Get Stuff We Love
It's been decades since Tracey Norman's heyday, but now the model is back — and her voice is louder than ever. Known as the first black, transgender fashion model, Norman is no stranger to body positivity and inclusivity.
Norman, whose face was featured on a box of Clairol hair color in the 1970s, before the world knew she was born male, returned to the limelight last year when she appeared on the cover of New York Magazine. She's since graced the cover of Harper's Bazaar India, and even relaunched her relationship with Clairol.
"It's all been a humbling experience for me," the 63-year-old model, who lives in Newark, New Jersey, told TODAY. "Because I came from an era of hate. And now I'm experiencing all this love. It's quite rewarding. I feel very blessed."
While being transgender was once Norman's secret, hidden from photographers, designers and even her own agency, today she's much more open about her past, and how society is moving forward.
"In the '70s and '80s, there was a lot of hatred toward the transgender community, even within the gay community," she said. "Gay men didn't appreciate transgender people like me. Today it seems to be more acceptable. (Transgender women such as) Laverne Cox, Janet Mock — they're in the public eye."
“Eyes are open now to the beauty we possess and the talent we possess,” she added.
As Norman tells it, her work as a model disappeared once she was outed as transgender: "Hatred stepped in and it changed my life," she said. "Today they don't have to worry about that. You're being hired for who you are."
She even went as far as to suggest that being transgender is a current trend in fashion.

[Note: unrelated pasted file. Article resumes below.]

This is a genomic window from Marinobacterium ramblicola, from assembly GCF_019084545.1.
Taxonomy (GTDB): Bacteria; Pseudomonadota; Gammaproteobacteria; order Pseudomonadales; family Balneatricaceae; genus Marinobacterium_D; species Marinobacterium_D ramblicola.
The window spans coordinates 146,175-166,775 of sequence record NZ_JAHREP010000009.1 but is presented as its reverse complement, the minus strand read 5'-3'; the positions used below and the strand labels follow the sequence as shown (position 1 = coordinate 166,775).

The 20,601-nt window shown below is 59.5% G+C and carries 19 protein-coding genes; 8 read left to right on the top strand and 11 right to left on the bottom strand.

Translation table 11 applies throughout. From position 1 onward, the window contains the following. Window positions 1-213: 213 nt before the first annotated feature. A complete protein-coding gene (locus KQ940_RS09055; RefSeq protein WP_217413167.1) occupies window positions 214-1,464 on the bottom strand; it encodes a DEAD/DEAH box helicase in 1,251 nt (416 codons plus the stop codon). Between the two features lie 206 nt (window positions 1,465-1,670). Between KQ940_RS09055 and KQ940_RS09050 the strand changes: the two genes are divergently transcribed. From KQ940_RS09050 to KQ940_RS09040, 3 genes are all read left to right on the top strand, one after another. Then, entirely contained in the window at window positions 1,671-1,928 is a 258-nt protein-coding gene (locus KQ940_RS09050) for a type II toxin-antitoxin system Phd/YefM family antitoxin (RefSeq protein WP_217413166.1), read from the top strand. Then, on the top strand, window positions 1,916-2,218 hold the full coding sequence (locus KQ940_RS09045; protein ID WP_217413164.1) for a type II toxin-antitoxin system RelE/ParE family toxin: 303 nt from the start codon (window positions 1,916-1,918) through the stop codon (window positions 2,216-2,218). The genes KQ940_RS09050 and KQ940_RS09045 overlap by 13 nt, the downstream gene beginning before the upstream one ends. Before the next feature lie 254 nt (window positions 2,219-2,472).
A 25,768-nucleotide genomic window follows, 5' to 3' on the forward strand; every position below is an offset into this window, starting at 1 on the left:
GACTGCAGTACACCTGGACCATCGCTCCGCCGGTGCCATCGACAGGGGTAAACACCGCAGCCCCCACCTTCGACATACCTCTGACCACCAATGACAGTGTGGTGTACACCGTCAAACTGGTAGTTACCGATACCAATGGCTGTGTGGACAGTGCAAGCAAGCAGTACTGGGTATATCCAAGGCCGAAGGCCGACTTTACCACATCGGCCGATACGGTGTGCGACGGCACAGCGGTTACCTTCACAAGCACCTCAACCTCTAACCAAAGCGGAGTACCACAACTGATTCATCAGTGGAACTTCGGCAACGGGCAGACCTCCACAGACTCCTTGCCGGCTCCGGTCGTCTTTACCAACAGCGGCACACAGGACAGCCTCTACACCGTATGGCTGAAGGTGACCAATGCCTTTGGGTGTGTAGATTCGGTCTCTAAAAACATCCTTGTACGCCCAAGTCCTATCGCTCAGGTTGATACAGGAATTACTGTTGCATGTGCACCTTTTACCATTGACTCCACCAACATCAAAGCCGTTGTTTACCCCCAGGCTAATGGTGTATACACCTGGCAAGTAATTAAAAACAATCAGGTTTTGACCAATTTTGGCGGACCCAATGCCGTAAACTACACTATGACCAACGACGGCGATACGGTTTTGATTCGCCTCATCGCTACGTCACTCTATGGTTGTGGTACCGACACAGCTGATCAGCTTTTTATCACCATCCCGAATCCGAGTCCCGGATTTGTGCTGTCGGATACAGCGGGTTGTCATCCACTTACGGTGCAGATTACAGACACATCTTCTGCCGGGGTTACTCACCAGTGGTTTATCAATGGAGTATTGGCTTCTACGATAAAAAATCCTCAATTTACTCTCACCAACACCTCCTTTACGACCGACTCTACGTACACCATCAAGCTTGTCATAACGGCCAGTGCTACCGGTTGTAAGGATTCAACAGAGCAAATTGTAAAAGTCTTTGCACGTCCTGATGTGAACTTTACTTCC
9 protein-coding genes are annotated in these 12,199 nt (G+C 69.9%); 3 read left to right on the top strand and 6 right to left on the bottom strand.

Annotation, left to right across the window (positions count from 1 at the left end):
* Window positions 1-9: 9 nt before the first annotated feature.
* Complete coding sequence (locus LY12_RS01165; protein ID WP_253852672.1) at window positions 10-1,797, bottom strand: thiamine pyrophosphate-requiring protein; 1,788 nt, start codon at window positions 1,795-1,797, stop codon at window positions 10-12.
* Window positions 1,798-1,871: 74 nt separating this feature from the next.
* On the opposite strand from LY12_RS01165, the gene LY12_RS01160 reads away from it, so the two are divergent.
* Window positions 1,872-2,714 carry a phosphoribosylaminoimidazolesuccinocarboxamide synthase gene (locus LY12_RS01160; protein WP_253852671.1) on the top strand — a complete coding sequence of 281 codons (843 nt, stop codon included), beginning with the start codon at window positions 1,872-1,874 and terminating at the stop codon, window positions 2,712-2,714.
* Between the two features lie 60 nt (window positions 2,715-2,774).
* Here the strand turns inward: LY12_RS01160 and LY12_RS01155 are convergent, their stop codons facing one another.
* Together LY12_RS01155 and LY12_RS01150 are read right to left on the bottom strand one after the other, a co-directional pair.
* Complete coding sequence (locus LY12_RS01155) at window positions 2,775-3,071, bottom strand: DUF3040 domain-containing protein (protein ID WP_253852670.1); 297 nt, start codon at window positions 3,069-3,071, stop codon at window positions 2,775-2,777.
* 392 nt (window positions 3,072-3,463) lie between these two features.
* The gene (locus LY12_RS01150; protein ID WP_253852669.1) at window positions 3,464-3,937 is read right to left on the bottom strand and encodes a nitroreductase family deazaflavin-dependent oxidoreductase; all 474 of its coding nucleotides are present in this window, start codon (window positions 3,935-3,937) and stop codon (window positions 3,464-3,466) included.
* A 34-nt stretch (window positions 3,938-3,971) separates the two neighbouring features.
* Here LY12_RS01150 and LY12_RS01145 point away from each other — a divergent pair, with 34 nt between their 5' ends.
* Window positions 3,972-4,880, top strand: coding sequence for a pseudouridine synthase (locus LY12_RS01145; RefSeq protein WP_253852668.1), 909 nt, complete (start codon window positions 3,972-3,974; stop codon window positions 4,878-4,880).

"When redheads were hot, that's all the magazines were using," she said. "When blondes were hot, that's all they wanted. When African-American models were hot, that's who they were using. As far as the transgender community goes, we're starting to get hot, but they're only going to let a handful of us in. We're also going to have a shelf life."
That's where society needs to step in, she said, and ensure that transgender people are valued long after they're considered trendy for fashion editorials.
For Norman, her battle wasn’t always outward, dealing with people’s perceptions of her body and sexuality. She also struggled with self-acceptance, feeling her features were too masculine, her arms too long and her hips too wide. And her weight often fluctuated as a young model, which would send her into bouts of depression, she said. It was advice from fellow model Pat Cleveland that finally helped.
“She saw me looking into the mirror and she said to me, ‘Study long, study wrong,’” Norman recalled. “I got it right away.”
Now when asked what she loves about her body, the model is quick to reply. She loves her features: her sharp cheekbones and square jawline, and her smooth, brown skin.
The road to self-acceptance wasn’t easy, but now Norman sees it as simply productive: a way to lead a more fulfilling life.
“To worry about things you have no control over … you know, to me it just doesn’t make any sense,” she said.